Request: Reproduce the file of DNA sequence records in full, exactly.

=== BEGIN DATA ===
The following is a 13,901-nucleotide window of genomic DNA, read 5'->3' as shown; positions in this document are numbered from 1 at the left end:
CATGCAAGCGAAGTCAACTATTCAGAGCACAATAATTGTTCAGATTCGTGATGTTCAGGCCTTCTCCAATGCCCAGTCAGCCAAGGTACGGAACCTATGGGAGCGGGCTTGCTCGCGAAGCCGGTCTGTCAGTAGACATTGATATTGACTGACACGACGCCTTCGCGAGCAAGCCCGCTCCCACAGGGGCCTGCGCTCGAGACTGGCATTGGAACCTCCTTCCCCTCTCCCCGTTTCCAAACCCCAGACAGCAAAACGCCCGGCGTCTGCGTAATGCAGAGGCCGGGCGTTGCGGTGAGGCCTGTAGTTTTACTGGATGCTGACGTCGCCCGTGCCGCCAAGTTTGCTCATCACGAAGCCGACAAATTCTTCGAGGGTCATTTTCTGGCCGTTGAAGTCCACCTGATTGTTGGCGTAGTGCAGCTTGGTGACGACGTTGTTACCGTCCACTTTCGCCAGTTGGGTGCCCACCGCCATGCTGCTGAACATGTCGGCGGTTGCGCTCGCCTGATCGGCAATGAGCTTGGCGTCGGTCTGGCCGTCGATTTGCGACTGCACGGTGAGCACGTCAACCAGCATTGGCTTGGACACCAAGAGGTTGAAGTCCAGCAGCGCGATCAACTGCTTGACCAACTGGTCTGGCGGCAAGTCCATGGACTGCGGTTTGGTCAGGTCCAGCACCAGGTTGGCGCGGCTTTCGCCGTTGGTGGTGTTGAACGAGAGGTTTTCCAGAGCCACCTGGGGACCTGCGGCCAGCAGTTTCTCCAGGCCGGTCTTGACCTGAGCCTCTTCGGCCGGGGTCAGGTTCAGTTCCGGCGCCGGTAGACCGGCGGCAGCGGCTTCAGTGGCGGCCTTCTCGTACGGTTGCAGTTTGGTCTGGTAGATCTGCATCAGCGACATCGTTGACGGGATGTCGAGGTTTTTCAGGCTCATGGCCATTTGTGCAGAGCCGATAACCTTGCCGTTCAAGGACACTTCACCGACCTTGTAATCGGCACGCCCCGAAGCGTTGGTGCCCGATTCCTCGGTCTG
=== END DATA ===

The following is a 13,901-nucleotide window of genomic DNA, read 5'->3' as shown; positions in this document are numbered from 1 at the left end:
CATGCAAGCGAAGTCAACTATTCAGAGCACAATAATTGTTCAGATTCGTGATGTTCAGGCCTTCTCCAATGCCCAGTCAGCCAAGGTACGGAACCTATGGGAGCGGGCTTGCTCGCGAAGCCGGTCTGTCAGTAGACATTGATATTGACTGACACGACGCCTTCGCGAGCAAGCCCGCTCCCACAGGGGCCTGCGCTCGAGACTGGCATTGGAACCTCCTTCCCCTCTCCCCGTTTCCAAACCCCAGACAGCAAAACGCCCGGCGTCTGCGTAATGCAGAGGCCGGGCGTTGCGGTGAGGCCTGTAGTTTTACTGGATGCTGACGTCGCCCGTGCCGCCAAGTTTGCTCATCACGAAGCCGACAAATTCTTCGAGGGTCATTTTCTGGCCGTTGAAGTCCACCTGATTGTTGGCGTAGTGCAGCTTGGTGACGACGTTGTTACCGTCCACTTTCGCCAGTTGGGTGCCCACCGCCATGCTGCTGAACATGTCGGCGGTTGCGCTCGCCTGATCGGCAATGAGCTTGGCGTCGGTCTGGCCGTCGATTTGCGACTGCACGGTGAGCACGTCAACCAGCATTGGCTTGGACACCAAGAGGTTGAAGTCCAGCAGCGCGATCAACTGCTTGACCAACTGGTCTGGCGGCAAGTCCATGGACTGCGGTTTGGTCAGGTCCAGCACCAGGTTGGCGCGGCTTTCGCCGTTGGTGGTGTTGAACGAGAGGTTTTCCAGAGCCACCTGGGGACCTGCGGCCAGCAGTTTCTCCAGGCCGGTCTTGACCTGAGCCTCTTCGGCCGGGGTCAGGTTCAGTTCCGGCGCCGGTAGACCGGCGGCAGCGGCTTCAGTGGCGGCCTTCTCGTACGGTTGCAGTTTGGTCTGGTAGATCTGCATCAGCGACATCGTTGACGGGATGTCGAGGTTTTTCAGGCTCATGGCCATTTGTGCAGAGCCGATAACCTTGCCGTTCAAGGACACTTCACCGACCTTGTAATCGGCACGCCCCGAAGCGTTGGTGCCCGATTCCTCGGTCTG